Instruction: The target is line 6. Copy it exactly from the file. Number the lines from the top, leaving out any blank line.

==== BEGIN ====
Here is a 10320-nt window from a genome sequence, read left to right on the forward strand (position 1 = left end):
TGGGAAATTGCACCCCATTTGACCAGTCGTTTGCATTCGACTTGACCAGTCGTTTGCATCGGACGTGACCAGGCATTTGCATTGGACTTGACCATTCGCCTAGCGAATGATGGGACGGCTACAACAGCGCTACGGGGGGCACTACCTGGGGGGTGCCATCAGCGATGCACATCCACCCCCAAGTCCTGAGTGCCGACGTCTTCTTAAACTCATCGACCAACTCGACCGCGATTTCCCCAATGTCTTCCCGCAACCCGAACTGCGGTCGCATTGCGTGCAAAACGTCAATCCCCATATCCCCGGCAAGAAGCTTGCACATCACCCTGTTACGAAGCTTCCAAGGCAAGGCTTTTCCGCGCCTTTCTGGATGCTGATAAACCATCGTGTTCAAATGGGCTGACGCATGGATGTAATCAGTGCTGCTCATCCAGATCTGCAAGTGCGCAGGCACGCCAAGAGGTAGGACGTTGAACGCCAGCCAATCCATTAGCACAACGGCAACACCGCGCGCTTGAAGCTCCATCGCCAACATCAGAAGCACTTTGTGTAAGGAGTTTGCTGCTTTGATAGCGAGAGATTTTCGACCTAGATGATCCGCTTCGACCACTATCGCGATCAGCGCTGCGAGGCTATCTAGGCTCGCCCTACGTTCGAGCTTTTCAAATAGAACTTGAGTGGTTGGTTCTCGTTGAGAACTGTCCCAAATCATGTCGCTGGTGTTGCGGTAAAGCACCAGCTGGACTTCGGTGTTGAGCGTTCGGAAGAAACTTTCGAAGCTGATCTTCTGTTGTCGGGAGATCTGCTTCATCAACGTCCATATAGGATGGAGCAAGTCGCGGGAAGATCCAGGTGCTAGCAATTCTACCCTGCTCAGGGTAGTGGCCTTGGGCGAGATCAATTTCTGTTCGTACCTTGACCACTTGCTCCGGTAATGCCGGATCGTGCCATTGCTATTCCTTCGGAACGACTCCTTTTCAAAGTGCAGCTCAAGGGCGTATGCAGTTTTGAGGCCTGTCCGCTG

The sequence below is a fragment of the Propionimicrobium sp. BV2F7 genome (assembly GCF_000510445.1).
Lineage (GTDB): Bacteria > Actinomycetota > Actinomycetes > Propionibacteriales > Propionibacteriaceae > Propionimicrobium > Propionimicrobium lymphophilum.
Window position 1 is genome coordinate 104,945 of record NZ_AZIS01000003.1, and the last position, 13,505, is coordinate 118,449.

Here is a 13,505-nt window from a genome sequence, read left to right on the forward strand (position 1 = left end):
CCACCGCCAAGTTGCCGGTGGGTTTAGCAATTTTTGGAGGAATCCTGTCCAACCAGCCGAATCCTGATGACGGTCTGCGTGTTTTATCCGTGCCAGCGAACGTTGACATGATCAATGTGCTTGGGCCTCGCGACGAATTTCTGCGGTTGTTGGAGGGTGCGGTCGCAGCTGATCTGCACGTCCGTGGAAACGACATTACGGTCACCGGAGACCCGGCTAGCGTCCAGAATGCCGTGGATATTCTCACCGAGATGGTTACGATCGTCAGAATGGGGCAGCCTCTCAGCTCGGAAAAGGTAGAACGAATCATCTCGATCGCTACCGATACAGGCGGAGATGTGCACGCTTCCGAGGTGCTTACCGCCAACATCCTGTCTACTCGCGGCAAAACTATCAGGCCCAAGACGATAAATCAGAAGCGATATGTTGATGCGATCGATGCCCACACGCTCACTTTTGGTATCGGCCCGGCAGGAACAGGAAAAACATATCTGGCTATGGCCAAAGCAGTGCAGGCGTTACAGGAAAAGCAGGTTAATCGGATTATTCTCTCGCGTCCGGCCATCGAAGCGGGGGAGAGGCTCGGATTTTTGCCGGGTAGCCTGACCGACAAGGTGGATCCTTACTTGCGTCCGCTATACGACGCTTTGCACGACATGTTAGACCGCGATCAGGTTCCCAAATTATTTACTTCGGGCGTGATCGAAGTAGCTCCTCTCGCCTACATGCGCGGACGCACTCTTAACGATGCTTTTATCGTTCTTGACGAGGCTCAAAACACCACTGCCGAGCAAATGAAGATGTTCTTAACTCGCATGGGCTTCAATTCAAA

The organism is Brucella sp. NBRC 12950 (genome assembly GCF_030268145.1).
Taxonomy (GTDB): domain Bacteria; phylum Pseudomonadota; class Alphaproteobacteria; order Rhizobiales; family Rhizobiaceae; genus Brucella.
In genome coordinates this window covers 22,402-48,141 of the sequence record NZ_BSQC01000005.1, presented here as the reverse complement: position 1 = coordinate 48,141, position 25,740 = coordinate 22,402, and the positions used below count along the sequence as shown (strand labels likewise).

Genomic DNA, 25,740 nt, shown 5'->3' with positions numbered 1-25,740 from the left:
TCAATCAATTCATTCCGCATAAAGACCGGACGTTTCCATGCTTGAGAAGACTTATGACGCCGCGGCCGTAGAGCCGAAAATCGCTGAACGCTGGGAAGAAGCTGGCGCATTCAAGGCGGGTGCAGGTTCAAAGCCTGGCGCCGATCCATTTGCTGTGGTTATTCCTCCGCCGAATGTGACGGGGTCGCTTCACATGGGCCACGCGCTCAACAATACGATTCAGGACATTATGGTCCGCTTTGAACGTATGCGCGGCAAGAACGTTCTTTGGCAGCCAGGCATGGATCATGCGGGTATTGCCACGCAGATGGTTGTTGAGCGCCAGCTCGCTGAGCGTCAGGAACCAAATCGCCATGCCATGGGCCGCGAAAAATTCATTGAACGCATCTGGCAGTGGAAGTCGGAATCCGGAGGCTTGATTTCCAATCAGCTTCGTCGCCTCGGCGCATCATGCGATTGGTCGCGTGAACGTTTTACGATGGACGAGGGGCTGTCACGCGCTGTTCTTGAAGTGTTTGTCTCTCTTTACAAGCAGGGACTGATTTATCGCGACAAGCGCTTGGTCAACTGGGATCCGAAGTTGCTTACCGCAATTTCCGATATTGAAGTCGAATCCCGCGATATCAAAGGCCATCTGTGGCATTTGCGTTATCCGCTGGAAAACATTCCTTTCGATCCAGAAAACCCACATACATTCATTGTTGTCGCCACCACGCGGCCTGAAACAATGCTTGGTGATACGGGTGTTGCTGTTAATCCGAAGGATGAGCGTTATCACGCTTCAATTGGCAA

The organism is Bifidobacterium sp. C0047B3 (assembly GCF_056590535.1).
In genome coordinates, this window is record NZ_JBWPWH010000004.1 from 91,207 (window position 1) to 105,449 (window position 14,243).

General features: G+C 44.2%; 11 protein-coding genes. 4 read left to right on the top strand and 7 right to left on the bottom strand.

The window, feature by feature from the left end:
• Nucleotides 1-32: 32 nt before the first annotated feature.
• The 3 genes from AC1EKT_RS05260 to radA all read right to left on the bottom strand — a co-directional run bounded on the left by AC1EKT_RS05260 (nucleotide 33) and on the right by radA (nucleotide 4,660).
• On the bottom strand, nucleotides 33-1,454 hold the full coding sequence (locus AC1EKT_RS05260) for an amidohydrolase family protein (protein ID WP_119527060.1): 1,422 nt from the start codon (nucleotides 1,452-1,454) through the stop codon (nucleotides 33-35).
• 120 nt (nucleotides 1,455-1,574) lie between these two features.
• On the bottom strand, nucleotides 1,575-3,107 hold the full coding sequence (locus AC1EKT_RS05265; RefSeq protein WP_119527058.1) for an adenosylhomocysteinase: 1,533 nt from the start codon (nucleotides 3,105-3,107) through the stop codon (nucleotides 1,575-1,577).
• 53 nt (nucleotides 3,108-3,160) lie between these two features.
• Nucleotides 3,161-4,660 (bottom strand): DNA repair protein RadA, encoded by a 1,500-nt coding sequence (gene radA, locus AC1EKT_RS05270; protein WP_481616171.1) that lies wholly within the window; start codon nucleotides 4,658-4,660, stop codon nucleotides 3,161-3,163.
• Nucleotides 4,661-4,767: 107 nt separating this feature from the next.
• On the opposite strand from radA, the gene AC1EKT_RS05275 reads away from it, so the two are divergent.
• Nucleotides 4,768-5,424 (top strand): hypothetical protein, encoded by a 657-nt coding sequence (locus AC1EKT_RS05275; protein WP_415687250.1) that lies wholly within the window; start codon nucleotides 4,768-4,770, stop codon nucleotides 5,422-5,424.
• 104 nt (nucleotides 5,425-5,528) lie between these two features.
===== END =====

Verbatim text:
Here is a 13,505-nt window from a genome sequence, read left to right on the forward strand (position 1 = left end):